Chinese enterprises are expected to achieve more stable and
longer-term development in overseas markets this year, utilizing
opportunities brought by the recent breakthroughs in multilateral
cooperation and overseas investment agreements, according to experts.
Though COVID-19 may continue to have an impact on global cross-border
investment in the short term, more cooperation as well as competition
are possible among businesses from China and the United States in the
area of digital economy this year, according to a report from EY, a
global professional services firm specializing in assurance, tax and
Chinese outbound investors are expected to be active in Europe,
particularly in sectors like renewable energy and digital economy, the
EY report said.
The firm's overseas investment outlook is based on what is widely
regarded as the biggest achievement last year－China-fostered
multilateral international cooperation.
The country reached major breakthroughs with Asia-Pacific and European Union economies.
The signing of the Regional Comprehensive Economic Partnership agreement created the world's largest free trade zone.
The conclusion of negotiations for the Comprehensive Agreement on
Investment as per schedule will pave the way for deeper economic and
trade cooperation between China and EU countries.
That is good news for EU-bound Chinese investors as they are likely
to benefit from a set of consistent investment rules under the
agreement, which can lower investment costs as well as trade barriers
and enhance the local business environment, said Loletta Chow, global
leader of the EY China Overseas Investment Network, on Monday.
"It is believed that these developments have strengthened confidence
in, and motivation for, the recovery of the world economy," she said.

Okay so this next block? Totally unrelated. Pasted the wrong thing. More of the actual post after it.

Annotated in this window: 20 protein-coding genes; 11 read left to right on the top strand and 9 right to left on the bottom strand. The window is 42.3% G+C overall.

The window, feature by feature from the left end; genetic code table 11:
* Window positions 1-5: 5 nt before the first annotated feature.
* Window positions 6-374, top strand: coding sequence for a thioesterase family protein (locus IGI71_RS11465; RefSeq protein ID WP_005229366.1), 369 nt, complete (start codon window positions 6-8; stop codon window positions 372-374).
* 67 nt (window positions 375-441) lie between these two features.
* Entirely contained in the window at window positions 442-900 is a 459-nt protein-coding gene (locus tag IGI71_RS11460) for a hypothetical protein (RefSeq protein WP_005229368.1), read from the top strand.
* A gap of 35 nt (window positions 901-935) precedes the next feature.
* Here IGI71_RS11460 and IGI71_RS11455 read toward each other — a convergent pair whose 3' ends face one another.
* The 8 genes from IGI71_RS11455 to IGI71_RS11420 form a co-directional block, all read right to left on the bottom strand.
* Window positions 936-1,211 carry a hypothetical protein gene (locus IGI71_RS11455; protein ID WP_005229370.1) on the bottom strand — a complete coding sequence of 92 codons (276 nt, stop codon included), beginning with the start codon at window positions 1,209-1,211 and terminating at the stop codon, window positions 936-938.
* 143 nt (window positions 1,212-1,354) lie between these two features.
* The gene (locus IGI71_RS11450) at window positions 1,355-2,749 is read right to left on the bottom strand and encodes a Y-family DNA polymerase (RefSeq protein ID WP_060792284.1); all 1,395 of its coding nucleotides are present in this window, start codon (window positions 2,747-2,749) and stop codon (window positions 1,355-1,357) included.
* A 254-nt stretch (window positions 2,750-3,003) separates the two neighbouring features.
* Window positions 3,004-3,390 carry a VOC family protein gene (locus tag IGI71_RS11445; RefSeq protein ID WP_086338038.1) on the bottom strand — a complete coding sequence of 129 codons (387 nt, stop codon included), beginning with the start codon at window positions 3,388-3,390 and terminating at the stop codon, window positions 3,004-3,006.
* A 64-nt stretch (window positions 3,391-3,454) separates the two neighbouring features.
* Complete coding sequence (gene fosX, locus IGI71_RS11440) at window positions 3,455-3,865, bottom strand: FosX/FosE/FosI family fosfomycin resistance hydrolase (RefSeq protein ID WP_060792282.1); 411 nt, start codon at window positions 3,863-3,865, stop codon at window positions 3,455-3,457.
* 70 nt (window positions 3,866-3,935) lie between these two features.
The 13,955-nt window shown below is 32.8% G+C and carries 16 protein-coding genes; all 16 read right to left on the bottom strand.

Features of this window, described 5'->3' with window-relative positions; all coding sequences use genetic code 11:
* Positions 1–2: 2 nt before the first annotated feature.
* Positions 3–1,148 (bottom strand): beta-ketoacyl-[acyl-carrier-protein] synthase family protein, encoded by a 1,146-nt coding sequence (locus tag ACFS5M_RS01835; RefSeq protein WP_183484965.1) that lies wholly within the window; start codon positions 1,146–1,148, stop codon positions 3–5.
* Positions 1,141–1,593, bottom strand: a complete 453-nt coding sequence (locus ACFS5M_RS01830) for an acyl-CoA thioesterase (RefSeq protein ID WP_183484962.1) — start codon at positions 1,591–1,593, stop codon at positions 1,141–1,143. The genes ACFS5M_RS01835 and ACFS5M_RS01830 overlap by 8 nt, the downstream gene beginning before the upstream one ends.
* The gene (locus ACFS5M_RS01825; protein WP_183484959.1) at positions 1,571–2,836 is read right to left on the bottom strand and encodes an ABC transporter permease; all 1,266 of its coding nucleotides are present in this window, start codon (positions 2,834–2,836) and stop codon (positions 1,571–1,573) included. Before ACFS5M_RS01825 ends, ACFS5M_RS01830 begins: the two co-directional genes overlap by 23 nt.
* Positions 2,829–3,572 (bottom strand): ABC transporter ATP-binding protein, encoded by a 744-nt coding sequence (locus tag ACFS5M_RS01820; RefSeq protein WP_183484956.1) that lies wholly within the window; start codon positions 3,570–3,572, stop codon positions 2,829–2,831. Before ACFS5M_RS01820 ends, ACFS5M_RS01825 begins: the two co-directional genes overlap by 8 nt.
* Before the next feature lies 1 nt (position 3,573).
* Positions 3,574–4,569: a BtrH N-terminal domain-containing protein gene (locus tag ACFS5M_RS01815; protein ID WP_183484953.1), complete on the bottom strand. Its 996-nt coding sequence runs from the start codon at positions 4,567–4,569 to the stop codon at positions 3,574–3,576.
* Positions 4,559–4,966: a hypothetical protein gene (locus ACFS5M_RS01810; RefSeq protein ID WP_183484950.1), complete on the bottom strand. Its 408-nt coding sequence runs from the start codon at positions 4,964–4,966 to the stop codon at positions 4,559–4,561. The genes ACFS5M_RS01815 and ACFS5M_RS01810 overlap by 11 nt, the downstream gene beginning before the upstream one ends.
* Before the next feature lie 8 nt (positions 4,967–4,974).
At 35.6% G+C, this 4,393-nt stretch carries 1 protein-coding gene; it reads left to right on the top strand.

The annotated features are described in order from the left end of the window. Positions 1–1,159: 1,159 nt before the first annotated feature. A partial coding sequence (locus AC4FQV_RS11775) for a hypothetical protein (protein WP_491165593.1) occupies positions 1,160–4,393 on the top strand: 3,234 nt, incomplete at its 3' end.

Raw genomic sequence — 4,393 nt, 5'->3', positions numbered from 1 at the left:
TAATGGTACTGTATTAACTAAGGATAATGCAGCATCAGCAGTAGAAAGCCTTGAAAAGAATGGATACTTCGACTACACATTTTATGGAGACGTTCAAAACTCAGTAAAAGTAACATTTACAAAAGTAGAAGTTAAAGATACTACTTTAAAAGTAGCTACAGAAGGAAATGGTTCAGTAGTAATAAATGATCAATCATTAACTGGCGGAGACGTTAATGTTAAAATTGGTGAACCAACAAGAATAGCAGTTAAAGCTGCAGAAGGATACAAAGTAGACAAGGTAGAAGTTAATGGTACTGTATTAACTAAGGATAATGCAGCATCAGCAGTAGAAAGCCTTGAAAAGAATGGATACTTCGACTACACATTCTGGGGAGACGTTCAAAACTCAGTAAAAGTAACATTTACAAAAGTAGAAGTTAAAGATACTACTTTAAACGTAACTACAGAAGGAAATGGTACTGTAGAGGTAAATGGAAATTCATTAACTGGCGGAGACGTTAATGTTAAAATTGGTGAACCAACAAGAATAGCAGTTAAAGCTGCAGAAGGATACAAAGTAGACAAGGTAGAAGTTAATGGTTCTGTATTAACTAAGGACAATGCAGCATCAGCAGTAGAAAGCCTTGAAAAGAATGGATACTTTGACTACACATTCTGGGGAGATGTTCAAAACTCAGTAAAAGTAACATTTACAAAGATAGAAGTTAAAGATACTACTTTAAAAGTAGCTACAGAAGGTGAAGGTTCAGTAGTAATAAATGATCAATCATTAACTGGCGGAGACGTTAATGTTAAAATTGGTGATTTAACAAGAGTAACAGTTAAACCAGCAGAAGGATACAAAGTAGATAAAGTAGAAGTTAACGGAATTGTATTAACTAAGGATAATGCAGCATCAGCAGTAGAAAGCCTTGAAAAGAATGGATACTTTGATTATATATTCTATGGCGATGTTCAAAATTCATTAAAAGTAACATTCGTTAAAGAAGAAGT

Chow said she expected Chinese enterprises to actively participate in
international cooperation and global business competition in the
future, which will contribute to a healthier and more sustainable
development in the internal circulation of China's new dual-circulation
According to data from the Ministry of Commerce, the country's
overall overseas direct investment remained steady with an increase of
3.3 percent in US dollar terms year-on-year.
Non-financial ODI was $110.2 billion, down 0.4 percent year-on-year,
official data showed. The investments were mainly in areas like leasing
and business services, wholesale and retail, scientific research,
technical services, electricity production, and power supply.
Foreign direct investment is expected to continually increase this
year, after the National Development and Reform Commission, China's top
economic regulator, and the Ministry of Commerce rolled out the Catalog
of Industries for Encouraging Foreign Investment (2020 Version), which
took effect on Jan 27, analysts said.
The revision of the catalog is intended to lure foreign investment in
three main areas: advanced manufacturing industries;
production-oriented service industries; and regional advanced industries
in China's central, western and northeastern areas, said Alberto
Vettoretti, a managing partner of Dezan Shira & Associates, a
multi-disciplinary professional services firm.